The trend of paying for bugs is certainly catching on, the most recent entrant to the field is Deutsche Post the German postal service. They announced this week a security cup for their new online secure messaging service. The bug bounty trend has resurfaced recently with Mozilla increasing its bounty to $3000 and Google increasing their offering shortly after that too.
Teams will have seed money and will be awarded additional bounties for major and minor bugs. There’s quite a lot of money up for grabs if you count the seed money + find at least 2 critical bugs and a few minor bugs you could walk away with quite a fat stash.
Deutsche Post, the successor to the German federal postal service, will offer bounties for bugs researchers find in its E-Postbrief secure message service, the company announced this week.
The firm, which also operates the DHL overnight delivery service, will kick off a contest in October after it pre-approves research teams that apply for what it’s calling the Deutsche Post Security Cup. Each team will be seeded with €3,000 ($3,800), but must use their own tools and agree to not touch any private data they come across during their work. The teams must also keep quiet about any vulnerabilities they find until December, when Deutsche Post will award prizes and reveal the bugs it’s patched.
You can look at this two ways really, on one hand this is a good initiative meaning the system will be secured in some way. Of course that’s entirely dependant on the skill level of the people who enter the ‘cup’. But judging by the bounty amounts I’d say they are likely to attract a fairly decent crowd.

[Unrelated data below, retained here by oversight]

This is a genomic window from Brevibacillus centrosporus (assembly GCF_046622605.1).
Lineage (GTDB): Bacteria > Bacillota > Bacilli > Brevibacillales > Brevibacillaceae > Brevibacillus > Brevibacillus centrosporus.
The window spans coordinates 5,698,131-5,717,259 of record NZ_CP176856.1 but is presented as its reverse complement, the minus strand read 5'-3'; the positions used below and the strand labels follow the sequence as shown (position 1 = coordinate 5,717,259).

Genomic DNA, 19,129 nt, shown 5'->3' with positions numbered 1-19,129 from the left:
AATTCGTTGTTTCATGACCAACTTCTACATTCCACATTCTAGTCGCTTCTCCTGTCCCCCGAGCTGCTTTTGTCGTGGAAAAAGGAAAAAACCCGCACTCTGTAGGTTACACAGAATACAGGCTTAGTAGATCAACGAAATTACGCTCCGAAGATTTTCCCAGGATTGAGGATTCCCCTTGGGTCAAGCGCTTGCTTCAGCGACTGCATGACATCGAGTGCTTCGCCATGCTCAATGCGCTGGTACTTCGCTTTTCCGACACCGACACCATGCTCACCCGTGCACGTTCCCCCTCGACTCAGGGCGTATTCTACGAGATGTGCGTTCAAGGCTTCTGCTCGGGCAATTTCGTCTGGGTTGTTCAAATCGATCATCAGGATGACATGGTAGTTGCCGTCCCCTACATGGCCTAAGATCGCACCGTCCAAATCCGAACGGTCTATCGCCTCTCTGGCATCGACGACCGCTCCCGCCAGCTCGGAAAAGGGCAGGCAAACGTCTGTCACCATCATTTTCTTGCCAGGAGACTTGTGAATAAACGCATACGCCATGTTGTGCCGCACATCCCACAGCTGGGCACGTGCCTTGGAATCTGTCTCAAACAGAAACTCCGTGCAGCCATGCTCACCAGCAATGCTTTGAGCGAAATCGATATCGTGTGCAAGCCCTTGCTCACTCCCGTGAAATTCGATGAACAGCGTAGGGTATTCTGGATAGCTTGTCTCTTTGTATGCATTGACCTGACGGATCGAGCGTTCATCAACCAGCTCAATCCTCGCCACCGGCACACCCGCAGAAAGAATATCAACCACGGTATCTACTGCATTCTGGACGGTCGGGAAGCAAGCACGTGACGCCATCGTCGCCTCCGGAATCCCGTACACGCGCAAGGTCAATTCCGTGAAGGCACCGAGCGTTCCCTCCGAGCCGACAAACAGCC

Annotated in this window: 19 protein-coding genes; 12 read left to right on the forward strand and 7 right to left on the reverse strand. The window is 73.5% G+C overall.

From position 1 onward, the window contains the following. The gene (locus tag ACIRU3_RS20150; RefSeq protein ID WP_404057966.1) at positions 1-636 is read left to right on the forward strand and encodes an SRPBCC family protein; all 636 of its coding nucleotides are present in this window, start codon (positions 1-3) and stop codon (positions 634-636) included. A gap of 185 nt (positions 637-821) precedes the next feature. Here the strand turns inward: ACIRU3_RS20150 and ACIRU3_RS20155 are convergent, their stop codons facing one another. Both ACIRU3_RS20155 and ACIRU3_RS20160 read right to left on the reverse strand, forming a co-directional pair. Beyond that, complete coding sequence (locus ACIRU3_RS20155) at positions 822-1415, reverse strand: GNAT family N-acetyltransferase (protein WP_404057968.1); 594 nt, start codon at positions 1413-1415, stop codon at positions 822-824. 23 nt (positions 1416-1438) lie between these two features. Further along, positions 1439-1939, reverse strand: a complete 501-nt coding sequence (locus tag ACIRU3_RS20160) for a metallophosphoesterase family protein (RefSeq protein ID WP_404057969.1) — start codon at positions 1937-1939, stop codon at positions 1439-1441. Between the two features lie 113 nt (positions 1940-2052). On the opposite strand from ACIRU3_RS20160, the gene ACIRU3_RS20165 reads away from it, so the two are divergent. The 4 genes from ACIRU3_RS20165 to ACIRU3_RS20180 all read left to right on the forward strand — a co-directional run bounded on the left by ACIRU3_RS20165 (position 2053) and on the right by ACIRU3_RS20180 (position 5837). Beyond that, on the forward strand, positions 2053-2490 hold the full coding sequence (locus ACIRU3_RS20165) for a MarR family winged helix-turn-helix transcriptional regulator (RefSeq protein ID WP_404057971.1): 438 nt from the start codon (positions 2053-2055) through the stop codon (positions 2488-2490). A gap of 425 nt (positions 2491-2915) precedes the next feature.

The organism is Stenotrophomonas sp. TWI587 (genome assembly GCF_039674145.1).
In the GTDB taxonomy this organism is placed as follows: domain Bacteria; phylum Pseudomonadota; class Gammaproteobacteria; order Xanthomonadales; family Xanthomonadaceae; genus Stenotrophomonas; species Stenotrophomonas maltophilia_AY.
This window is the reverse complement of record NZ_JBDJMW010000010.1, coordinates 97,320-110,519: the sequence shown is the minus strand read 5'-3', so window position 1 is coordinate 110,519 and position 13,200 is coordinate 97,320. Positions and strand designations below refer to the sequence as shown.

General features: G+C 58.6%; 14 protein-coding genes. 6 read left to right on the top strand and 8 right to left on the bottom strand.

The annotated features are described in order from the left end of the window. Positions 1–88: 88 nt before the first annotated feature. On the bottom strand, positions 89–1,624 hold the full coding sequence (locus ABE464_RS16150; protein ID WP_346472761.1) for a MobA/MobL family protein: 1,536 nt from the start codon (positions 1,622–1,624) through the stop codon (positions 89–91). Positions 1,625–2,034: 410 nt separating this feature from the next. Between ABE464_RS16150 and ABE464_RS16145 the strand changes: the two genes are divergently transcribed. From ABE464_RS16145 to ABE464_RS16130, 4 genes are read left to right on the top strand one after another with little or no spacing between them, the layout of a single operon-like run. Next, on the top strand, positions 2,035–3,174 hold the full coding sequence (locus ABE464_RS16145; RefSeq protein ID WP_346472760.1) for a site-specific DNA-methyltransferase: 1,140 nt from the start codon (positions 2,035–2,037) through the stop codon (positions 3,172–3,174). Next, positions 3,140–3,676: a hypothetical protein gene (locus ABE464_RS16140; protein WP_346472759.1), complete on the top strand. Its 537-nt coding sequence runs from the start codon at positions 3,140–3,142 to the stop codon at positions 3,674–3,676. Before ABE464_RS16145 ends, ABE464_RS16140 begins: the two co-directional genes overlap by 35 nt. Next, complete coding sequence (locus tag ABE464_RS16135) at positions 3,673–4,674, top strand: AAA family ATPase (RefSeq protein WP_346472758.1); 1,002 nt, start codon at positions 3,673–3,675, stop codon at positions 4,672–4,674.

On the other hand you could say this is a form of crowd-sourcing, they are avoiding paying big bucks to a proper security company for an audit and farming it out under the guise of a bounty scheme to whoever shows up.
Bounties of €6,000 ($6,400) and €1,000 ($1,300) will be paid for major and minor bugs, respectively, with a four-member jury classifying the reported vulnerabilities. The jury includes Jennifer Granick, the civil liberties director of the Electronic Frontier Foundation (EFF) and Thorsten Holz, the co-founder of the German Honeynet Project, which places vulnerable systems on the Internet to collect malware.
Bug bounties and prizes gained momentum this summer after Mozilla and Google both hiked the rewards they pay to researchers who report vulnerabilities in Firefox and Chrome, respectively. Shortly after the bounty boosts, the long-running Zero Day Initiative (ZDI) bug payment program run by HP TippingPoint announced new rules, including a six-month deadline for patching reported problems.
More information about Deutsche Post’s bug contest can be found on its Web site.
I hope all findings are publicly published so we can really judge the value of the outcome and what kind of opportunity this represents for corporations who are looking for security solutions. It could bring about a whole new breed of ‘bounty hackers’ that solely exist (professionally) on these kind of offerings.
Plus the fact they do actually have some well-known judges who are credible and known in the industry. It seems like the whole bounty scheme could be heating up.
Source: Network World